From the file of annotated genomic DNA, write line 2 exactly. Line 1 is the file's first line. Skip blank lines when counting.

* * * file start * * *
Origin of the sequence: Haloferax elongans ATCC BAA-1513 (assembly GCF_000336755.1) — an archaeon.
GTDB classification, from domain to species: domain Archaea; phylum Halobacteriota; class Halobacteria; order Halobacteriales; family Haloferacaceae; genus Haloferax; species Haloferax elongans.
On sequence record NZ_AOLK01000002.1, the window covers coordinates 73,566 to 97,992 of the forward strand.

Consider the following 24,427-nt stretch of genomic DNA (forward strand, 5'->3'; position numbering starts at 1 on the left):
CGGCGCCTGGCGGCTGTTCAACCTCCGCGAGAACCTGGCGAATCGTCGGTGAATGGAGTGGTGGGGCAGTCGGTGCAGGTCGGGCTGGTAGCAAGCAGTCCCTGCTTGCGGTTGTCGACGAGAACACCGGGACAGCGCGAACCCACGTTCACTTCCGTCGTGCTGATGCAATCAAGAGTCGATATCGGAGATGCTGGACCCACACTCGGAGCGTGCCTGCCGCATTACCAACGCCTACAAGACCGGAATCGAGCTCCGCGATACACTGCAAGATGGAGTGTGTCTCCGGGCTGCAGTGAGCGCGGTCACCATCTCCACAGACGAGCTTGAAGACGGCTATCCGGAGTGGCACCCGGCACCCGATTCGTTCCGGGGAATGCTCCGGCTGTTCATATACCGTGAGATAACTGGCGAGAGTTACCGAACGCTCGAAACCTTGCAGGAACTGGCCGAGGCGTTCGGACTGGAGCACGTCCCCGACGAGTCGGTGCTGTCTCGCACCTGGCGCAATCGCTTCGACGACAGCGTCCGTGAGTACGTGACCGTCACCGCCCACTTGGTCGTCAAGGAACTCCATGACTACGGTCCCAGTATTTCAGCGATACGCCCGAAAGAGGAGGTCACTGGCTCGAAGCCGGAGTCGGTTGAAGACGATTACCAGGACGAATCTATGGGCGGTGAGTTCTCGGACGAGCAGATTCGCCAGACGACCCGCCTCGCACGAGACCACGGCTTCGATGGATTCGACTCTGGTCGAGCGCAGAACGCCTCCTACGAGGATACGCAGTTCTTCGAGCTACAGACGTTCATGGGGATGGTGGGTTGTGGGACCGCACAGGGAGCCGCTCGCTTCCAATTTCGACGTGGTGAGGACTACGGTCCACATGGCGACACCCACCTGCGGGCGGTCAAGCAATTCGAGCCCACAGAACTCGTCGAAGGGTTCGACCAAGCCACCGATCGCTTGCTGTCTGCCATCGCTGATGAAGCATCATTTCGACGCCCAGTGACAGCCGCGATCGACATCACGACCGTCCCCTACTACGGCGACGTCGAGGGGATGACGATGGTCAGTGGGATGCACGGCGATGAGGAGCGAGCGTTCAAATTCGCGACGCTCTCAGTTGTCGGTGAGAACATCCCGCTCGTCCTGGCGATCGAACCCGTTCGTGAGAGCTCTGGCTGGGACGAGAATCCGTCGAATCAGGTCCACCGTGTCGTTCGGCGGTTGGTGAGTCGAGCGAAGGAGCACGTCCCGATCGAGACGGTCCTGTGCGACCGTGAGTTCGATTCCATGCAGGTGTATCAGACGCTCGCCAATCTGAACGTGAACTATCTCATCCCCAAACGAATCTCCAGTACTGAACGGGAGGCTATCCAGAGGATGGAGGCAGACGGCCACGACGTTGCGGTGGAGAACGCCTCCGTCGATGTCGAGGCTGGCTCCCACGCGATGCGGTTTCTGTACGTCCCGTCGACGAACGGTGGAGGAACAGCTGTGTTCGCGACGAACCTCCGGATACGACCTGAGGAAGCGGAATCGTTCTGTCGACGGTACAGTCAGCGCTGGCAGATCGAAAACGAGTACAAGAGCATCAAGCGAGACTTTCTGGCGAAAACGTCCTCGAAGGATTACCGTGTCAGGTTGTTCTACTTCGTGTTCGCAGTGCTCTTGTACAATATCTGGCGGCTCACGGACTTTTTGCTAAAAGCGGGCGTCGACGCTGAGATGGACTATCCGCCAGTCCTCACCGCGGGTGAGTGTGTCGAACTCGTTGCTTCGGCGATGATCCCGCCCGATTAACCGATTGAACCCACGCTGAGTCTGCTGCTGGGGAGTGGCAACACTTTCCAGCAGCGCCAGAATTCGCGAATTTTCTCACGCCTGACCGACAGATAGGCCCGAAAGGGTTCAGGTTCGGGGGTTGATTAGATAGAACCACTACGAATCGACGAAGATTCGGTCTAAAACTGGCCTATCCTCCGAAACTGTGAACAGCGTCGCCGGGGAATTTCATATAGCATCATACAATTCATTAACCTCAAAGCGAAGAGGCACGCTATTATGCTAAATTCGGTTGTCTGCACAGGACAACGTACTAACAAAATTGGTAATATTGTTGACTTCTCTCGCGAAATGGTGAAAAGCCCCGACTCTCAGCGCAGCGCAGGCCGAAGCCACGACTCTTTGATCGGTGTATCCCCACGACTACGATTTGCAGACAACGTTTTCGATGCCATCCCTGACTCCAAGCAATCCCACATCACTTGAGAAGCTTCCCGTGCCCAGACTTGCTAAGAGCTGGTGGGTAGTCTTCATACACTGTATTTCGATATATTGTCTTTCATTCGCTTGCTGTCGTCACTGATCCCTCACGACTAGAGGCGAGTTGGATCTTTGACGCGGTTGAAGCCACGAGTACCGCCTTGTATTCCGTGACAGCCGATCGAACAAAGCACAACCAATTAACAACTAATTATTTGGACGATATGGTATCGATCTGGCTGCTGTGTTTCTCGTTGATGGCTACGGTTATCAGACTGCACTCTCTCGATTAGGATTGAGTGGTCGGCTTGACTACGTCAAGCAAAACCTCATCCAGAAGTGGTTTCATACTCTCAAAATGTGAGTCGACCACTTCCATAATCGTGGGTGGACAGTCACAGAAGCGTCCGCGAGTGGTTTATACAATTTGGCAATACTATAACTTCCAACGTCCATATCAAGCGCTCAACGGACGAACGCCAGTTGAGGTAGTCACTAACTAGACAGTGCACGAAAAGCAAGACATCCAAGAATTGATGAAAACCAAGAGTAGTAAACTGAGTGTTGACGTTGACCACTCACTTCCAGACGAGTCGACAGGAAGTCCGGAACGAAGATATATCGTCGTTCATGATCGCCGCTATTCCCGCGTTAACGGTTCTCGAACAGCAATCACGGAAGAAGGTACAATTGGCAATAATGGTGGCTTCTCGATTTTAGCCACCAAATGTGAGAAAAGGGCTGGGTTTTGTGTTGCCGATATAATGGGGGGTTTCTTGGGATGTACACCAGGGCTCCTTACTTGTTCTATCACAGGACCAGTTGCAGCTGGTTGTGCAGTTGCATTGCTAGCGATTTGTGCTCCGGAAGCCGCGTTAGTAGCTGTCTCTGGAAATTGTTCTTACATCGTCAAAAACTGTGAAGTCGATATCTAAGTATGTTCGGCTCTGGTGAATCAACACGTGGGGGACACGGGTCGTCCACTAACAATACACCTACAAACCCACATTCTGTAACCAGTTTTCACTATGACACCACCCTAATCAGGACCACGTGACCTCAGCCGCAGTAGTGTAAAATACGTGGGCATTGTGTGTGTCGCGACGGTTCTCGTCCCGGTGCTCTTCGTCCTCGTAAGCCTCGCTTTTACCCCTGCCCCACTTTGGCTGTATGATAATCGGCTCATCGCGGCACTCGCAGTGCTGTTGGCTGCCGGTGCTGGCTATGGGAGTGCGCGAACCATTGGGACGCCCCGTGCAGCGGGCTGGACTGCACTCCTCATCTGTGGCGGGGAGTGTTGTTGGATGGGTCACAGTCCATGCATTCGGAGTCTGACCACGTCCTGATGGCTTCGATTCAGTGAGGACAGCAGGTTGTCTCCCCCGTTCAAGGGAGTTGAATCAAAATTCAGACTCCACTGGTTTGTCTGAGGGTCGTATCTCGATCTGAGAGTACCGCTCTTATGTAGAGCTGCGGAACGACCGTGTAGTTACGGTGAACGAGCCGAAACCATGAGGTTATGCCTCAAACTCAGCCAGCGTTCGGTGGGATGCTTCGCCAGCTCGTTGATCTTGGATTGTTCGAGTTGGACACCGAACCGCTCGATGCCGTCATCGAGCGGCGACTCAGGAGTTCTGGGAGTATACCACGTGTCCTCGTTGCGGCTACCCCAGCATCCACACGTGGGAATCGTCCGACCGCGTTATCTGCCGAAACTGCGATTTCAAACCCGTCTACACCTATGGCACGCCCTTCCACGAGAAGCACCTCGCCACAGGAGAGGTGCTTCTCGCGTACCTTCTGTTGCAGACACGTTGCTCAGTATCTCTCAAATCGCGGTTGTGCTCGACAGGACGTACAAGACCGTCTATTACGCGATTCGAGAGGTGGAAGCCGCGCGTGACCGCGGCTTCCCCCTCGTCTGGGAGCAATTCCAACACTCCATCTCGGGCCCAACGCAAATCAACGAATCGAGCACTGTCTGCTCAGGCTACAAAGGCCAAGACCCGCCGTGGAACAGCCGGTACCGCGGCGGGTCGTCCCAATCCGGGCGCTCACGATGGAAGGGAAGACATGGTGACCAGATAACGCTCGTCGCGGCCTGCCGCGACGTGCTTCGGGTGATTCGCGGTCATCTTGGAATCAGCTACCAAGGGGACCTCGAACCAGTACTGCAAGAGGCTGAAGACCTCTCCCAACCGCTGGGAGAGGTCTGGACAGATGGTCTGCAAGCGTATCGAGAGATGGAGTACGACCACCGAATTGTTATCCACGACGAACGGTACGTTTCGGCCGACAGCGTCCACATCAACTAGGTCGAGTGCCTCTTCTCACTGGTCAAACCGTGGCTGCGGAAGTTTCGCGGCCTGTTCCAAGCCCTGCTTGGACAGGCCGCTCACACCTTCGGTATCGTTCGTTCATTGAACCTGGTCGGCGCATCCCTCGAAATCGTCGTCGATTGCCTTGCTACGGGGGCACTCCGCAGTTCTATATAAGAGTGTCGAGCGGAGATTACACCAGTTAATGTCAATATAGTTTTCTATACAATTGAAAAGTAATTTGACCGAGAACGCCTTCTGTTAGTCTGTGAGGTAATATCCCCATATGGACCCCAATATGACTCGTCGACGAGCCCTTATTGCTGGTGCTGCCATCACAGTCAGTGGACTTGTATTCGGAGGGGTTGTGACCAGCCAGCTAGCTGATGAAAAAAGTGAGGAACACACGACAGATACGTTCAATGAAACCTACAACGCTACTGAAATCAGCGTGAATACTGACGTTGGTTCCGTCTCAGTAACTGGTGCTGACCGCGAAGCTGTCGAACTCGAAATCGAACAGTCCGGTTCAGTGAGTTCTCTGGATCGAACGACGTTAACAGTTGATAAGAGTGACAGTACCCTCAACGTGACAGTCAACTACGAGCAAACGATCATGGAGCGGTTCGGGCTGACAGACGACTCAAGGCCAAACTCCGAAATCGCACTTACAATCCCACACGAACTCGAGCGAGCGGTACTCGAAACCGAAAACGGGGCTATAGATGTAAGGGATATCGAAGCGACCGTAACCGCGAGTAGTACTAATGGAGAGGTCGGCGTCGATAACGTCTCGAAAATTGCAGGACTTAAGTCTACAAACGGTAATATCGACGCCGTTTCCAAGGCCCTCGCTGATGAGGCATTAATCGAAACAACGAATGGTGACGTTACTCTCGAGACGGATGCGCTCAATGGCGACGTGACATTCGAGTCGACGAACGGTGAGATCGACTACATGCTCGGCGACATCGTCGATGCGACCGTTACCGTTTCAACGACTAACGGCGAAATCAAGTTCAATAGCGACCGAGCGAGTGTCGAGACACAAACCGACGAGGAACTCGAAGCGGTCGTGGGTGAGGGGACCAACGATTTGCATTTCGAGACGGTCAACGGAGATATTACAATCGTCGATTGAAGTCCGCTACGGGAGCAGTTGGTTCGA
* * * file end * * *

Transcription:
GTDB classification, from domain to species: domain Archaea; phylum Halobacteriota; class Halobacteria; order Halobacteriales; family Haloferacaceae; genus Haloferax; species Haloferax elongans.